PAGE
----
Synonyms for domenico_capranica or Related words with domenico_capranica

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Examples of "domenico_capranica"
Domenico Capranica (1400 – 14 July 1458) was an Italian theologian, canonist, statesman, and Cardinal.
M. Morpurgo-Castelnuovo, “Il Cardinal Domenico Capranica,” "Archivio (Società romana di storia patria)", 52, (1929), pp. 1–142.
The source's whereabouts prior to Rossi's possession are unclear. Kurt von Fischer claimed that it was owned by Cardinal Domenico Capranica (1400–1458) who gave the manuscript to
The Almo Collegio Capranica is the oldest Roman college, founded in 1457 by Cardinal Domenico Capranica in his own palace for 30 young clerics, who received an education suitable for the formation to the priesthood.
The chapel is also known as the Chapel of the Rosary. The stucco ceiling was made in 1573 by Marcello Venusti. The chapel contains the tomb of Cardinal Domenico Capranica by Andrea Bregno.
His father sent him to L'Aquila to be educated. He later studied in Rome under Cardinal Domenico Capranica. Later, at the University of Bologna, he was a schoolmate of Enea Silvio Piccolomini, the future Pope Pius II. He received a doctorate of both laws.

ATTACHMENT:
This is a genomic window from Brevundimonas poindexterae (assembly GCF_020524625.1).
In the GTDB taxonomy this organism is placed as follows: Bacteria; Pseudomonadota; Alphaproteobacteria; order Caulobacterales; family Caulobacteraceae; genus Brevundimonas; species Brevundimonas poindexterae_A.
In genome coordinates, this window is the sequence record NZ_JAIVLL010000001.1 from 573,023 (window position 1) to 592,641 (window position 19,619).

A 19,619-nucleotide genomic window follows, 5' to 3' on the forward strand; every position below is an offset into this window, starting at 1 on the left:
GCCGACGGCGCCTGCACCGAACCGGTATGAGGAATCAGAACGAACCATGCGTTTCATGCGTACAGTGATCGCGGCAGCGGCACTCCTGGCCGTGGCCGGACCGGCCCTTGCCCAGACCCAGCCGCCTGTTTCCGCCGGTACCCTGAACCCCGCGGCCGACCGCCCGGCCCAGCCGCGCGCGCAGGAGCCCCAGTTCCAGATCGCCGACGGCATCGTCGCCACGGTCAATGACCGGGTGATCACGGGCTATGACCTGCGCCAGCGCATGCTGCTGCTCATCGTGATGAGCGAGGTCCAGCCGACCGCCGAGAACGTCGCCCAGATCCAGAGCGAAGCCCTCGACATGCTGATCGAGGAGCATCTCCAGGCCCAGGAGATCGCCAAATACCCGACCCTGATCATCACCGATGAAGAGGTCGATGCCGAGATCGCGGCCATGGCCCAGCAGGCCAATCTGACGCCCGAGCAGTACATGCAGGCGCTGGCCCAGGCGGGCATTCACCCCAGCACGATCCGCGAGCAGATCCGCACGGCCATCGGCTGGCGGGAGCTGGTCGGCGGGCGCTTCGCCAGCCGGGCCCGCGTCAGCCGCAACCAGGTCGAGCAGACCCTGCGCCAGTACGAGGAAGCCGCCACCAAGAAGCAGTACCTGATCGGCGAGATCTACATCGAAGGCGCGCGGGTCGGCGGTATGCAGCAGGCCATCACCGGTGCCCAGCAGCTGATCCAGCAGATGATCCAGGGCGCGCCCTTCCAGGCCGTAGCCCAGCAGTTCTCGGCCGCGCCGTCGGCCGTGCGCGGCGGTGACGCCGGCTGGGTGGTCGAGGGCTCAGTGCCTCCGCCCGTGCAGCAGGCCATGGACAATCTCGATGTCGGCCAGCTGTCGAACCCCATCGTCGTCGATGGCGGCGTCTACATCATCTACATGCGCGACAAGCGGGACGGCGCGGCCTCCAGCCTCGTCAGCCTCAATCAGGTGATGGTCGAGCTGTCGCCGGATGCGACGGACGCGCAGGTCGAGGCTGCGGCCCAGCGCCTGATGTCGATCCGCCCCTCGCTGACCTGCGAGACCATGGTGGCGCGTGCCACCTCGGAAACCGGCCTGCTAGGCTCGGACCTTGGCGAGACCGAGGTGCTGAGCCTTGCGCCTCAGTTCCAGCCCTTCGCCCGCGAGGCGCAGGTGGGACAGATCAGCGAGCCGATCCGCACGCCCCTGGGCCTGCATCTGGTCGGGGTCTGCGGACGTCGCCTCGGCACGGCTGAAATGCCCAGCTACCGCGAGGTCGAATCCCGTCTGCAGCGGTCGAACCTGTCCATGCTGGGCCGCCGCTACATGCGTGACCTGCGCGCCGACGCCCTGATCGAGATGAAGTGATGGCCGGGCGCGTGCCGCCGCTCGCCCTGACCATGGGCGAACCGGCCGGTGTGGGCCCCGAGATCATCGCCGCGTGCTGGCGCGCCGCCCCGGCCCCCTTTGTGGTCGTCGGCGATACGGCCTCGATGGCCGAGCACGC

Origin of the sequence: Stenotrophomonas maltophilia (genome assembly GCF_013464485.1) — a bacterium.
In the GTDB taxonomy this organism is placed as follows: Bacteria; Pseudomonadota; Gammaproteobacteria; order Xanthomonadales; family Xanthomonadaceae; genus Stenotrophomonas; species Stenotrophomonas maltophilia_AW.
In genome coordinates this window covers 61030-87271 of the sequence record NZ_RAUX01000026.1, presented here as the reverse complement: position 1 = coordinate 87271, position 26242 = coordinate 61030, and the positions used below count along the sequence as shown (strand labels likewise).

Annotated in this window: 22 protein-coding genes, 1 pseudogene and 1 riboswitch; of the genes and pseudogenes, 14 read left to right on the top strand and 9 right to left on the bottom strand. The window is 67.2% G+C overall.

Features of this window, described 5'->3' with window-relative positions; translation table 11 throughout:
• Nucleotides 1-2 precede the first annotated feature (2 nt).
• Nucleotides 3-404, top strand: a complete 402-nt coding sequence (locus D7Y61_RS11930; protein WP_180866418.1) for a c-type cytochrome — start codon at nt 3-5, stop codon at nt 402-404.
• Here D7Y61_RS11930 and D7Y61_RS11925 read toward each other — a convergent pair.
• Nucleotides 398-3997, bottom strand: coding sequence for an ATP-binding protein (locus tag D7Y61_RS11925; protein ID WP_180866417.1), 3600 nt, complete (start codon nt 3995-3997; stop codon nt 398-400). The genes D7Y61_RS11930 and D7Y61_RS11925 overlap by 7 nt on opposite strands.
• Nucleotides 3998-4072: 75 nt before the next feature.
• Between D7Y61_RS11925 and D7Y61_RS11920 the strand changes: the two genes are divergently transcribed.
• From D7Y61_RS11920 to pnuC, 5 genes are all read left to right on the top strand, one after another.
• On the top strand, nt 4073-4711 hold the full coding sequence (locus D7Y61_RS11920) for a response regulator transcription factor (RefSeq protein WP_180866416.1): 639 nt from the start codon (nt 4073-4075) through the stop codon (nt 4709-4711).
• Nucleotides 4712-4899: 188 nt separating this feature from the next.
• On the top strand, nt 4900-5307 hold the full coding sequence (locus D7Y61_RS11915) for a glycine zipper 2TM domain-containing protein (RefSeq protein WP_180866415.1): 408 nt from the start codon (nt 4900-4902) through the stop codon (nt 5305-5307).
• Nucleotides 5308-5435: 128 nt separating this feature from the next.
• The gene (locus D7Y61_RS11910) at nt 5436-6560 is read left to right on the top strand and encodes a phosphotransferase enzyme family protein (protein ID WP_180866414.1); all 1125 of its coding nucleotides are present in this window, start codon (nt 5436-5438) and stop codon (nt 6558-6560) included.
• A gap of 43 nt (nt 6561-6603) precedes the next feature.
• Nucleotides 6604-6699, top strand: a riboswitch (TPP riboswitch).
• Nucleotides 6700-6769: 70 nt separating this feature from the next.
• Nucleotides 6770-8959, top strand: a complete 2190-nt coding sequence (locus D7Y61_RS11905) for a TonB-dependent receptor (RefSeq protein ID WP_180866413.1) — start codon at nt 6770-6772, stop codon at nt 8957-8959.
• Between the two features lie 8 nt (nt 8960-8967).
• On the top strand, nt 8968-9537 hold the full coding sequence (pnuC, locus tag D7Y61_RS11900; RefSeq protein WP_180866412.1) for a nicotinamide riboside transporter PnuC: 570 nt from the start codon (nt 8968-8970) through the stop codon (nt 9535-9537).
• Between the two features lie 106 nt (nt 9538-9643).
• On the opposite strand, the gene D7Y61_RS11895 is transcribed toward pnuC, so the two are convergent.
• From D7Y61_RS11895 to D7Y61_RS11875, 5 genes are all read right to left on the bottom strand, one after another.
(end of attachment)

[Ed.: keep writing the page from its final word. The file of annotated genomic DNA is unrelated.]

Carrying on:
Angelo Capranica was born in Rome around 1415, the son of de Niccoló Pantagati da Capranica and his wife, Iacobella. He was the younger brother of Domenico Capranica, who became a cardinal in 1423 but was not recognized as such by Pope Eugene IV until much later.
Around 1449 Cardinal Domenico Capranica began construction of his palace by buying some houses near the parish church of St. Mary in Aquiro, in the square that now bears his name. Among the buildings acquired there was a chapel, which tradition says was built on the site of the birthplace of St. Agnes, who would have suffered martyrdom in the nearby stadium of Domitian.